Nausea is a common side effect of cancer and its treatments, affecting up to 70 percent of patients getting treated for the disease. Many different types of medications can help to prevent or control nausea in these patients. However, two undesirable effects often occur when they're used: side effects -- such as headaches, tiredness and constipation -- and resistance to treatment, where efforts to control nausea fail. Thus, there's a need for new treatments that relieve nausea with as few side effects as possible.
Marijuana, also known as cannabis, may bring hope to patients who suffer nausea during chemotherapy. A native of Central Asia, this plant has a long history of use as a nausea treatment. However, the mechanism by which it exerts its effects had, until recently, remained a mystery. Research carried out in the 1960s revealed that marijuana contains chemical compounds called cannabinoids, which are responsible for its physical and psychological effects. Of these cannabinoids, the most important are delta-9-tetrahydrocannabinol (delta-9-THC) and cannabidiol (CBD).
With the discovery of cannabinoids, scientists were able to create synthetic cannabinoids -- chemicals made to mimic the effects of the natural cannabinoids found in the marijuana plant. Two synthetic cannabinoids, dronabinol and nabilone, were later approved by the U.S. Food and Drug Administration (FDA) for chemotherapy-induced nausea and vomiting. These drugs are usually prescribed to patients who have tried other anti-nausea medications without success, and are taken by via oral capsule several times a day during a chemotherapy cycle.
Despite the FDA's approval of dronabinol and nabilone as treatment for chemotherapy-induced nausea and vomiting, research into the benefits that the actual marijuana plant can confer is progressing. Research commissioned by the Swiss Federal Office of Public Health, and published in the Journal of the American Medical Association in June 2015, supports using cannabinoids as a treatment for nausea from chemotherapy. Researchers analyzed data from 28 studies, and found that patients using cannabinoids were more likely to report reductions in nausea and vomiting than those given a placebo. Science is yet to show the exact mechanism for all the cannabinoids found in the marijuana plant, but evidence suggests that cannabinoids work better together than in isolation: a discovery that has been termed the entourage effect.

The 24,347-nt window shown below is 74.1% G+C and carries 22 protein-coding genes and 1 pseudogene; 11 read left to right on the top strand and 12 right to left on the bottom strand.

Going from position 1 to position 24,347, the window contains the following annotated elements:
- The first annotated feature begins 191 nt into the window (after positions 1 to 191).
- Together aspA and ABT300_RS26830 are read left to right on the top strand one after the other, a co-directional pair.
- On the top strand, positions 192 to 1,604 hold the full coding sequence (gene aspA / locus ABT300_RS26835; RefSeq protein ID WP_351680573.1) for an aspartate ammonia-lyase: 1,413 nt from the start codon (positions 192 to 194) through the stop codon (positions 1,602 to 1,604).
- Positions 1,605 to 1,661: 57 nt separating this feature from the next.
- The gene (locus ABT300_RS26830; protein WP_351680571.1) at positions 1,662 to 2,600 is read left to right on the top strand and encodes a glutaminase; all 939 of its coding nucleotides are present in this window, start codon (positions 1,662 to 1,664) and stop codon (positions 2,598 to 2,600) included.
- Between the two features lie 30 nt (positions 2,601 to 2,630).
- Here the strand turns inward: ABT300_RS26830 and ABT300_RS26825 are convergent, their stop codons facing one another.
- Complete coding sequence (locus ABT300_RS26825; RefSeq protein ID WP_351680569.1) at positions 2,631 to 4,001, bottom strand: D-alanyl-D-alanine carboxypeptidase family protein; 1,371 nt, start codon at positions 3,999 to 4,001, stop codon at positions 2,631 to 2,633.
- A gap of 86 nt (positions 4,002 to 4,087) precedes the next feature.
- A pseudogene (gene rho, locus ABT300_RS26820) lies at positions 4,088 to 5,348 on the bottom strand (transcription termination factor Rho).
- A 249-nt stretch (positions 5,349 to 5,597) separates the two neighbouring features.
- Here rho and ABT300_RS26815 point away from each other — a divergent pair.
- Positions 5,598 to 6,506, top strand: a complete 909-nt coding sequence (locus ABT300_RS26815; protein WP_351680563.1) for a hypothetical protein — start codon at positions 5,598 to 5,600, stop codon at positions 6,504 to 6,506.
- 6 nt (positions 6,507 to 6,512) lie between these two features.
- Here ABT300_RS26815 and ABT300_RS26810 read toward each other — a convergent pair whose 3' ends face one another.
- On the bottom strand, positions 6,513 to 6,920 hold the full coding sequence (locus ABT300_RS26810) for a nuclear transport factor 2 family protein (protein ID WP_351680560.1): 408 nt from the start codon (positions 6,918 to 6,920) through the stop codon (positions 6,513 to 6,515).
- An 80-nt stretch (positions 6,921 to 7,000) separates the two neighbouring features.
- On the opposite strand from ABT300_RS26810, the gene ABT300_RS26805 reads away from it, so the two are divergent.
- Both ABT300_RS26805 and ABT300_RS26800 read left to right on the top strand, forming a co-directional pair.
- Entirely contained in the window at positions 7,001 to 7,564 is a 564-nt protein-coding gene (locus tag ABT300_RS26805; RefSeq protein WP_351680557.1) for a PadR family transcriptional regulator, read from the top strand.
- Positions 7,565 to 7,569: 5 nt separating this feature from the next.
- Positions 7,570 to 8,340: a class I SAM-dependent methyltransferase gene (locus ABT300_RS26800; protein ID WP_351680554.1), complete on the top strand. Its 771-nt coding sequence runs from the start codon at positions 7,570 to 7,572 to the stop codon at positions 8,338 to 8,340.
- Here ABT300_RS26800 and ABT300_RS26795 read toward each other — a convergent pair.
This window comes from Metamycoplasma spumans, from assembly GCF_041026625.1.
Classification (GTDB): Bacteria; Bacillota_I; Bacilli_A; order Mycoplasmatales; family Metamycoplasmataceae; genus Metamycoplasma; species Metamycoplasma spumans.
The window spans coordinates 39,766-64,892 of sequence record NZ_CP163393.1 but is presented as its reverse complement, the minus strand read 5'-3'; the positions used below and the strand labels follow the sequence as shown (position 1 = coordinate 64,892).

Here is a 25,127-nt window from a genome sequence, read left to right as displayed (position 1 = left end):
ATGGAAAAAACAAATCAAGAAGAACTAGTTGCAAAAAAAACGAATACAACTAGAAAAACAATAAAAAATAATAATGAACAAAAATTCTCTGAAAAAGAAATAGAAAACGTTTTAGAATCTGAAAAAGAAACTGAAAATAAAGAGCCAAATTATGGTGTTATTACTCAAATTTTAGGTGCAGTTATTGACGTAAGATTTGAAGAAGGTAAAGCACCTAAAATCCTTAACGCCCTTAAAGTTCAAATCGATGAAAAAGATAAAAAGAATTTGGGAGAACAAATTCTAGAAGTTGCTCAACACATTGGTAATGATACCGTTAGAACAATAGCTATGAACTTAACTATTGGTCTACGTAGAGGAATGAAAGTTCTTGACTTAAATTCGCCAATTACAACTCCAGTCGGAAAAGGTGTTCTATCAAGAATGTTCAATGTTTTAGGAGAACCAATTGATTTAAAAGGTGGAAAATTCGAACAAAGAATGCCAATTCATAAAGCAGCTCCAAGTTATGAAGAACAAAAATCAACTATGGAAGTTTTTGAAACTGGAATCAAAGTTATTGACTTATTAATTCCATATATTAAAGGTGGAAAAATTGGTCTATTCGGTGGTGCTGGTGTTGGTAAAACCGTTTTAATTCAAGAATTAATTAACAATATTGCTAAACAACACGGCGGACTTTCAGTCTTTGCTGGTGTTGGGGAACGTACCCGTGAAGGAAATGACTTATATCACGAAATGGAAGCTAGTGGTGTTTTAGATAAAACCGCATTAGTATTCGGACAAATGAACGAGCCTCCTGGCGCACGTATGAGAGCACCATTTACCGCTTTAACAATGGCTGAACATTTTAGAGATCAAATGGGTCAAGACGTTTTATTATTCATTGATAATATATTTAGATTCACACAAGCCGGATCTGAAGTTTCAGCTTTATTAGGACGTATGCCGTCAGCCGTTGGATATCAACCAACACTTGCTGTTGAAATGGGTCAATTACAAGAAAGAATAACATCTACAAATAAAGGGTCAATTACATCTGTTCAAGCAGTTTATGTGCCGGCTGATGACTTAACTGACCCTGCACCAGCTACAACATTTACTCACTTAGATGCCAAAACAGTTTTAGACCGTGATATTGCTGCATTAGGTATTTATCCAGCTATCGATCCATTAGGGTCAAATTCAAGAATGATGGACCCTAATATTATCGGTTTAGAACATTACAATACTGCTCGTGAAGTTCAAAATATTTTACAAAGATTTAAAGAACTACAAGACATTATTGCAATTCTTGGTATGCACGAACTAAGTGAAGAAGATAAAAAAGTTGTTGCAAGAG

There's a growing interest among researchers in treating children with nausea and other cancer symptoms with medical marijuana, although the studies are limited. In a paper titled, "An Efficient New Cannabinoid Antiemetic in Pediatric Oncology," and published in the journal Life Sciences in 1995, researchers in Jerusalem, Israel, revealed that delta-8-tetrahydrocannabinol (delta-8-THC), a cannabinoid with fewer mood-altering effects than the main marijuana cannabinoid, delta-9-THC, successfully treated chemotherapy-induced nausea and vomiting in children with negligible side effects. The study involved eight children aged 3 to 13 who had various blood cancers and had been treated with different anticancer drugs for up to eight months. Each of the children were given delta-8-THC two hours before chemotherapy and every six hours afterward for 24 hours.
Nausea affects a significant number of cancer patients, and standard treatments often fall short of patients' needs. Medical marijuana is potentially more effective than existing treatments and may have fewer side effects.